Church of the Saints Vitale and Agricola
On the other side of the Church of the Holy Sepulchre is the oldest part of the complex. It has a brick interior and is the last building on the left viewing from outside.
The pretty courtyard is behind the Church of the Holy Sepulchre retain some of the features of a Roman temple that once stood in its place. The complex is built atop of a temple dedicated to Isis, hence the Greek columns.
Church of the Trinity
Behind the courtyard is a small, rectangular church,
Chapel of the Bandage
The various chapels that makes up the rest of the seven churches are behind the Cloister and also house the church/museum shop.
Opening times: 9:00 – 12:30, 14: 30 – 19:00
Admission: Free entry, donations welcomed
Basilica di San Petronio
The curious half brick and half pink church by Piazza Maggiore is San Petronio, named after the patron saint of Bologna. The curious exterior of the church was a result of it being unfinished, despite being built in the late 14th century. The pink marble doorway is decorated with scenes from the Old and New Testament, prophets, and Saint Patronio.
It took another century or so for them to finish the interior. It is free to enter, however, you need to a photo license to take photos inside. There is usually high security around the church due to a terrorist attack in 2002, and visitors must enter on the right door and exit on the left facing the church.
Opening times: 7:45 – 13:30, 14:30 – 18:30
Admission: Free entry, photography 2 euros, panoramic terrace 3 euros
Note: on my visit in October 2019 there was a terrace at the back at 54 m that is there due to the renovation going on. It offers a pretty good view of the city and it has the bonus of having an elevator.
Bologna is home to one of the oldest universities in Italy and some of its buildings are works of art themselves. One such architectural gem is the Anatomical Theater. Built in 1636, it was designed by Antonio Levanti and renovated a decade later to its current state. Although this is a reconstruction as the original was destroyed during a WWII air raid. It’s a short walk from Piazza Maggiore and the courtyard itself is a small haven itself with mosaic floors and portico.
Entry to the theater itself costs 3 euros. Do note that the theater is not very large, and while the fresco is beautiful, the room is often crowded.
Opening times: Mon – Fri 9:00 – 19:00; Sat 10:00 – 19:00; Sun 10:00 – 14:00
Admission fee: 3 euros
The Two Towers of Bologna
The most iconic part of Bologna, the two towers consist of the higher Asinelli Tower and the shorter but leaning Garisenda Tower. Bologna in the past were full of towers, built by family to upstage each other in a display of wealth. While the records are unclear, the two towers are attributed to the Asinelli and Garisenda family respectively, who wanted to outdo each other in the 12th century. The Asinelli Tower stands at 97.2m and is the highest building in Bologna; while the Garisenda Tower is 48m high.
Asinelli Tower opening times: 9:30 – 19:30, 5 Euros, 3 Euros for reduced
Palazzo della Mercanzia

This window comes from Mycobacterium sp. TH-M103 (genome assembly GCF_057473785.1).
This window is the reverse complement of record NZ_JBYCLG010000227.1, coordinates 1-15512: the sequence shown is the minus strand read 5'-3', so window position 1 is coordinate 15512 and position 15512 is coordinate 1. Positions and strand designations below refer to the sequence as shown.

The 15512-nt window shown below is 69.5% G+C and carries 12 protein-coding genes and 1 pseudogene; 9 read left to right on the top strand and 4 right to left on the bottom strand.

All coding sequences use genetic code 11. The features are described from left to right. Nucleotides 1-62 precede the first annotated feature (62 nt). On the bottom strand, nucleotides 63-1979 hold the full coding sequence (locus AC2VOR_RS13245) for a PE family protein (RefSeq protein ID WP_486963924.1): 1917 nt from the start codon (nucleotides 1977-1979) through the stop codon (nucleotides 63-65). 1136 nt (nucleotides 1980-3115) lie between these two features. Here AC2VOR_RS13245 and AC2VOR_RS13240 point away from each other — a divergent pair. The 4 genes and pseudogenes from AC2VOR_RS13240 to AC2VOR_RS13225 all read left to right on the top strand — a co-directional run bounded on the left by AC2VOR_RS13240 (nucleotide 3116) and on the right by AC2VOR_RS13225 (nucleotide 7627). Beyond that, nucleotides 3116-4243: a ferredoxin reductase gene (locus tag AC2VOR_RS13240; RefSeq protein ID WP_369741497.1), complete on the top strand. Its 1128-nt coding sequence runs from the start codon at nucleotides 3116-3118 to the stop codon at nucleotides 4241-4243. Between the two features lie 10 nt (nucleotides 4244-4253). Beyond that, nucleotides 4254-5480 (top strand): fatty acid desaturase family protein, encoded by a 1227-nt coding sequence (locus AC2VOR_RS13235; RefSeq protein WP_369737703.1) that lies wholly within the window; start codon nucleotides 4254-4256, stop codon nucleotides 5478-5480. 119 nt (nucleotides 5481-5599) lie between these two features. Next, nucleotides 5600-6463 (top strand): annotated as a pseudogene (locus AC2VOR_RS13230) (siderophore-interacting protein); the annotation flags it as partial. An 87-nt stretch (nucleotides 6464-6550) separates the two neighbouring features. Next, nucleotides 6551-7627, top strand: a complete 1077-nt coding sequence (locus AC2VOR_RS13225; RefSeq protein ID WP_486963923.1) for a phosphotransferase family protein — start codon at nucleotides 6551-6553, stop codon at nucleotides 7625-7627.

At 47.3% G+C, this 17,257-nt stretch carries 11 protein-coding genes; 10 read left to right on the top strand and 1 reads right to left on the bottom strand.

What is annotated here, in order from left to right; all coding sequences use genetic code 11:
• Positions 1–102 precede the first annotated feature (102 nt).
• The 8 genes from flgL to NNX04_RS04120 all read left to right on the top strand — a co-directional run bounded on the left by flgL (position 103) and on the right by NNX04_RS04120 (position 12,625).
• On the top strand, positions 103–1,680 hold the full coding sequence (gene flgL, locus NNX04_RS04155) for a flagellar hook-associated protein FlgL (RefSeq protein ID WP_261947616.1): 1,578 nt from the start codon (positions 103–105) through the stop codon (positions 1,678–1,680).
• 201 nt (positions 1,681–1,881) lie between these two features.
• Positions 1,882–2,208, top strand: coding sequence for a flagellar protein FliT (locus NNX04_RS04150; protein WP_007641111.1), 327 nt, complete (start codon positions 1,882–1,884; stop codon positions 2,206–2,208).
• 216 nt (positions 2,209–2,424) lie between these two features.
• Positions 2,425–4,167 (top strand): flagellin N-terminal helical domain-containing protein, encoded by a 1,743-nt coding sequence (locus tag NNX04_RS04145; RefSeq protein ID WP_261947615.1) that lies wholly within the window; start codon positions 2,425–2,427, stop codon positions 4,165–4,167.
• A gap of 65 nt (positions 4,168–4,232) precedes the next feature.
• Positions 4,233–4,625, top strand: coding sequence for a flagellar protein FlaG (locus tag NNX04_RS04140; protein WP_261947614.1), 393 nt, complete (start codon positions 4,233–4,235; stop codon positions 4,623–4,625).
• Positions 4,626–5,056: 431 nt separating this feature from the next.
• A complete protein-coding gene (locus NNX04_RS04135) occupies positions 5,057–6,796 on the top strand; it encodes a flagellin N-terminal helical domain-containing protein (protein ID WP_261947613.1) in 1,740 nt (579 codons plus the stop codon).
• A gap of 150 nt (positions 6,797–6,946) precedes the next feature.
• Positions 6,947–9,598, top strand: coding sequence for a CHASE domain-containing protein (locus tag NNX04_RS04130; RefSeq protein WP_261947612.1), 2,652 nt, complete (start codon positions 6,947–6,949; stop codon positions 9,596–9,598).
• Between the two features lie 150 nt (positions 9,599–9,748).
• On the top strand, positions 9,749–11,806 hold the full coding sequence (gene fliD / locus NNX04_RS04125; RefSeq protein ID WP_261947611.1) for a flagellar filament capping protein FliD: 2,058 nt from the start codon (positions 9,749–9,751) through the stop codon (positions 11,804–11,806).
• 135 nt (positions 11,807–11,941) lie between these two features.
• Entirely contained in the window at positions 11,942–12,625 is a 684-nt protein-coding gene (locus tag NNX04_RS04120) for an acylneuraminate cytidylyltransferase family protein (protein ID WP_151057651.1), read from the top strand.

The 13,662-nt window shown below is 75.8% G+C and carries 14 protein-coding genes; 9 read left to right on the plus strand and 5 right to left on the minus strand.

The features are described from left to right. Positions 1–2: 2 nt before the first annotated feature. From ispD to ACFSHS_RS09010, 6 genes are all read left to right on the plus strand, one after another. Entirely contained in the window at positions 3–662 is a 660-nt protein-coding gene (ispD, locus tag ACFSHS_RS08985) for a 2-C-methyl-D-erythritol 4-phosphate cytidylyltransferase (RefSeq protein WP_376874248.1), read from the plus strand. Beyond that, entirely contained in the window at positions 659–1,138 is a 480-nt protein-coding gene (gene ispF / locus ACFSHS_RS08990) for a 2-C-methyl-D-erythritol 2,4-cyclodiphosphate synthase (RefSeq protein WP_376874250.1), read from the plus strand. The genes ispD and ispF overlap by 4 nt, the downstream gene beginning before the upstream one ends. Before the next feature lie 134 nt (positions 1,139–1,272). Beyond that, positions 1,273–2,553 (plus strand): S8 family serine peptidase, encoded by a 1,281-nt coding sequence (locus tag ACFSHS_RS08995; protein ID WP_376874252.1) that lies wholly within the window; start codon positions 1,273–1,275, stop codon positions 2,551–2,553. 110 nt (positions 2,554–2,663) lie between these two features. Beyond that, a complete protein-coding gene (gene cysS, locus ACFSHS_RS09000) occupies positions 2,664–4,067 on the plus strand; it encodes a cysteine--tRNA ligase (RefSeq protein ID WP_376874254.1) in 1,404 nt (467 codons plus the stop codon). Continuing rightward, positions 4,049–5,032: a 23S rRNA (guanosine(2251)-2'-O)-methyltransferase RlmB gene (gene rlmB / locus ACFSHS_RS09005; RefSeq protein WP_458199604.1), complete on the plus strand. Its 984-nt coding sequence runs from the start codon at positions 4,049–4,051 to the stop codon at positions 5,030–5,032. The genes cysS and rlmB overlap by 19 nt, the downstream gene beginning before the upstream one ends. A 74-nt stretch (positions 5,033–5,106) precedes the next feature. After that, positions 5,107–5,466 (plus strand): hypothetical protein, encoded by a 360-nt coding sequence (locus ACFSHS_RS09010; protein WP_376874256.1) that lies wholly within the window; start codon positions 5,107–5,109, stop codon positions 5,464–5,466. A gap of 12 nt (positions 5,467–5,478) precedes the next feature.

A 14th century building that was once the money changers and merchants bank, the red building is to the right of the two towers and easily missed if you are not looking out for it. Nowadays, it is the Chamber of Commerce, Industry, Crafts and Agriculture of Bologna.
San Michele in Bosco
A known viewpoint south of the city, San Michele in Bosco was a church and monastery but now a hospital. While it is a historically significant religious site and now a renowned orthopedic hospital, most people come here for the city view. It takes about half an hour to walk from Piazza Maggiore to the viewpoint, which offers a sweeping view of the famed red roofs of Bologna.
Sanctuary of the Madonna di San Luca
While it’s one of the most iconic landmarks in Bologna, San Luca is about an hour’s walk southwest of the old city. It is the longest outdoor portico walkway in the world at almost 3.8km long, starting across the road from the entrance to the old city and ending at the hilltop church.
The walkway was built between the 17th and the 18th century to give cover to a yearly procession that starts from San Pietro to San Luca, carrying the icon of Madonna. The church itself was mentioned in records as far back as the 12th century, though the current circular dark-red building is from the 18th century. It is about an hour plus walk all the way, starting first along the road before turning uphill on stairs.
If you don’t want to walk, there’s the option to take the San Luca Express by Piazza Maggiore which will whiz you up in half an hour with audio commentary on the city along the way.
Opening times: Mon – Sat 7:00 – 18:00
Walk around the beautiful covered walkways
Bologna is full of beautiful covered walkways that makes it possible to go around the city in the rain even without an umbrella. An added bonus is that many of these will have restaurants and outdoor seatings.
Via Pescherie Vecchie
A fan of food and quaint little street? Via Pescherie Vecchie is a narrow lane off Piazza Maggiore that is both home to a variety of restaurants and food stores. It is a good place to eat and people watch, though less good to walk through since it is pretty crowded.